Robert Dalglish Junior was from an eminent local family, including businessmen, a Lord Provost and an MP, and was chairman of the the Board at the Arlington Baths for its first 48 years.
He was a director of the Glasgow Swimming Baths Company and secretary to the First Committee of Management of the Arlington Swimming Club when the Baths was founded.
The first Robert Dalglish – calico printer and Lord Provost
Robert’s grandfather Robert Dalglish (1770- 1844) was born in Glasgow and became apprenticed to Andrew Stephenson, a muslin manufacturer in Bell Street, around 1784. He married Jean Clyde in 1791 and had at least two children: Andrew Stephenson Dalglish (1793-1858) and Robert Dalglish (1808-1880).
In 1805, he founded a calico printing company called Dalglish, Falconer & Co in partnership with his brother Alexander and friend Patrick Falconer, after leasing a disused mill, works and 33 acres of land in Lennoxtown north of Glasgow. The company would use innovative technology and in 1810 introduced a surface-printing machine (previously all designs had been hand-blocked or painted onto the cloth) and soon afterwards also introduced cylinder printing.
Thomas Bell of Glasgow had patented his cylinder printing device in 1783, but it took a little while for that system to develop the balance between quality and quantity that would see it come to dominate – it’s estimated that by 1835 three quarters of all the cloth prints produced in the Britain were printed by cylinder machine. It represented a step change, with a contemporary observer noting that, “a single cylinder machine, with one attendant to regulate the rollers, is capable of printing as many pieces as a hundred men and the same number of girls could do with the hand block in the same time; or as much work may be executed by the cylinder in four minutes, as by the ordinary mode of block-printing in six hours.”
The Dalglish family lived at 25 St Vincent Place. Robert Dalglish would go on to become a town councillor in 1825 and Lord Provost of Glasgow from 1830-32.
The second Robert Dalglish – MP
His son Robert Dalglish (1808-1880), who was the father of the Baths’ founder, was educated at the University of Glasgow.
He joined the family business and continued to make it a success. He lived in Lennoxtown at ‘The Cottage’ with his wife Mary Bailie where they had at least three children:
- Robert (1842-1918)
- Jane (1845-1934)
- Andrew Stephenson (1846-1876)
Robert Dalglish became an MP for the city between 1857-74 as an Independent Radical and campaigned for the enlargement of the franchise. Locally he argued for the Botanic Gardens to be opened on Sunday afternoons and was instrumental in the erection of Marochetti’s statue of the Duke of Wellington outside the Royal Exchange (now the Stirling Library/GOMA).
In 1853 he bought Kilmardinney House in Bearsden and made extensive renovations. He was renowned in both London and Glasgow for his lavish entertaining and regarded as a popular MP.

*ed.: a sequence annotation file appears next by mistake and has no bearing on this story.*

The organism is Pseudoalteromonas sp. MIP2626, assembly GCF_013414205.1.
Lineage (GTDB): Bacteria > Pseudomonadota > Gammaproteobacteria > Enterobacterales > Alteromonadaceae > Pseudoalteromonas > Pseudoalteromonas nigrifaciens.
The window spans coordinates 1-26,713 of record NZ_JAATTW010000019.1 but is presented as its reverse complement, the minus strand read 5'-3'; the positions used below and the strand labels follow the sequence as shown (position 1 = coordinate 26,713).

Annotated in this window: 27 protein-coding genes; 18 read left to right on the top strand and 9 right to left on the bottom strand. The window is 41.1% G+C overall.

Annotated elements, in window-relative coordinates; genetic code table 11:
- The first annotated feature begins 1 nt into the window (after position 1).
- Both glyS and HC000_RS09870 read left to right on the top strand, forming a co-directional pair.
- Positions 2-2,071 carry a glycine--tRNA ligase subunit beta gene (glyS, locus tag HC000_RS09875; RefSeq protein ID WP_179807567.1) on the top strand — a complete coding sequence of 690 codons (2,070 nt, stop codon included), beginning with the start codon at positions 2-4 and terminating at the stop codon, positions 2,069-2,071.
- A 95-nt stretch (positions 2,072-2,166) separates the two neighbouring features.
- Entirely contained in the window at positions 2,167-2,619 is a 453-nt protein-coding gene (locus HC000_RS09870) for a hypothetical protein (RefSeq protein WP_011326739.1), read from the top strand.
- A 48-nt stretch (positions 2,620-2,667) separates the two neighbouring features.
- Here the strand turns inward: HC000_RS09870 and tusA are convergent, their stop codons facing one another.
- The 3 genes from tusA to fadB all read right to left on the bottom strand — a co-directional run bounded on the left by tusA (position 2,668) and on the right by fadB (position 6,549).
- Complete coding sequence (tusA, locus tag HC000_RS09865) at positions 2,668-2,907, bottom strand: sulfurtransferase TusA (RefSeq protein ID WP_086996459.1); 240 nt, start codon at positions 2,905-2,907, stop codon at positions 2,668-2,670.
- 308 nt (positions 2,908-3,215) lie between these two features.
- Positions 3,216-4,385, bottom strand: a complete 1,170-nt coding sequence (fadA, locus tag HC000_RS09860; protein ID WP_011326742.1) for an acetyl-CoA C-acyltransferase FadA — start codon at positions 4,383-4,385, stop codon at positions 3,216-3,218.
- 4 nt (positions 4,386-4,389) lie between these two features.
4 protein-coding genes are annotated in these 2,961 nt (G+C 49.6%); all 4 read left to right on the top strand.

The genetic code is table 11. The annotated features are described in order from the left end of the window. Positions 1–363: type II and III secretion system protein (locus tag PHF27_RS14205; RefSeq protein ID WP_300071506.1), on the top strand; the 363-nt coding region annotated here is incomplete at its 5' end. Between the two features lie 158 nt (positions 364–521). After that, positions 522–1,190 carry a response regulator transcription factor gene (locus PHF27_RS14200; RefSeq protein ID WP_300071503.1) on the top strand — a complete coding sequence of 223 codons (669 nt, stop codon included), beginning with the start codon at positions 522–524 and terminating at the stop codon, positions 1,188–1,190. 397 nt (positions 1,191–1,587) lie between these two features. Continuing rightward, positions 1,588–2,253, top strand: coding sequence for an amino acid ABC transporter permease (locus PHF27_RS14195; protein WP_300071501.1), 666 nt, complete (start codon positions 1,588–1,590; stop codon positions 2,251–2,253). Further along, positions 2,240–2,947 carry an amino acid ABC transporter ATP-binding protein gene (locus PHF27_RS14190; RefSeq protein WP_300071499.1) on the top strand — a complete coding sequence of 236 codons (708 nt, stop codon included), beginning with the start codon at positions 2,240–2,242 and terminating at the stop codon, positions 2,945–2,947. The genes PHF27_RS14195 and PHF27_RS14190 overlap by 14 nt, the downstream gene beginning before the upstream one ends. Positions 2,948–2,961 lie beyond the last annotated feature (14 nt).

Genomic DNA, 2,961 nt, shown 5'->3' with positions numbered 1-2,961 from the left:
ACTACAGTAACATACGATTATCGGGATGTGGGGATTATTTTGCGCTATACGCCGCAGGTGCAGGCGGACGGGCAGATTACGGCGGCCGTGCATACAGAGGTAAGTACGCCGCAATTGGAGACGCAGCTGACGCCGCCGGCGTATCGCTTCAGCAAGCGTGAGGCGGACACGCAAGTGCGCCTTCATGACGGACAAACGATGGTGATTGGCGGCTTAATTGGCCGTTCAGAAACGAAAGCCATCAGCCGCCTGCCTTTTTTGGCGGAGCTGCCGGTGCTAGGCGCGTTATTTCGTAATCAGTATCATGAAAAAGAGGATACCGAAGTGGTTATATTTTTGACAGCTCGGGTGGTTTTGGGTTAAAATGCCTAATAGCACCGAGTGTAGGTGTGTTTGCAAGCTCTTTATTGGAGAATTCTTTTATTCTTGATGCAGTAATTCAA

Robert Dalglish Jnr – manager of the calico print works
Robert married Jane Mary Anderson of Drymen on the 8th September 1869 at 18 Woodside Terrace. Jane (Jean?) was the sister of another one of our founders, Thomas Steel Anderson. Their first child, Marion Dorothea, was born on 2 June 1870 at Woodside Place, just five weeks before Robert signed the Bath’s Article of Incorporation to help found the Arlington Baths.
In addition to the Lennox mill print works in Lennoxtown and a warehouse at 27 Ingram Street Glasgow, the company also had premises in Manchester.
At the 1881 census, Robert and Jane lived in Lennoxmill cottage in Lennoxtown and he was managing the calico printing business. The household consisted of their seven children:
- Marion Dorothea
- John Alexander
- Janet Annie
- Andrew Stephenson
And there were five staff: Margaret McArthur (cook), Sarah Cameron (head nurse), Margaret McGregor (table maid), Annie Wilson (housemaid) and Marion McRae (nurse maid).
Sadly Andrew Stephenson Dalglish died in Calcutta (now called Kolkata) at the age of 15 in 1905.
R Dalglish, Falconer & Co. was one of the three largest calico printers in Scotland along with Crum of Thornliebank and Wm. Stirling & Sons of Renton (in which another founder Donald Matheson had an interest). The company was amalgamated into the Calico Printers Association Limited in 1899. This company was formed by the leading printed textile manufacturers “to preserve the tradition and standing of calico printing and to produce textiles of a high standard at reasonable prices.” The company accounted for over 80% of Britain’s printed textile output.
Robert Dalglish Junior died on 21 February at 4.06 am at 25 Dundonald Road, Glasgow, at 75 years of age. He left his estate to his wife Jane Mary Anderson who he also made executor.
Kilmardinny House is now an Art Centre and features in its grounds one of a series of art pieces created for a community programme linking outdoor sculptural art and heritage trails across 11 local communities in East Dunbartonshire. The Kilmardinny Tree, by Elpida Hadzi-Vasileva, features a fallen tree from the grounds of the mansion which the artist has reinvented, inverted, covered in gold leaf and applied a design based on a Dalglish & Falconer Co calico pattern.
There is another link to the company at Lennoxtown Library where, inspired by the former calico print works at Lennox Mill, a vinyl window installation is composed like a page from a pattern sample book one might discover within the archives.
Robert Dalglish Junior’s nearly 50 years service to the club is recorded in the 48th AGM report on Wednesday 8th May 1918. He is buried with Jane and three of their children in the family plot in Glasgow Necropolis.
Researchers: Kay Bryant, Will Jess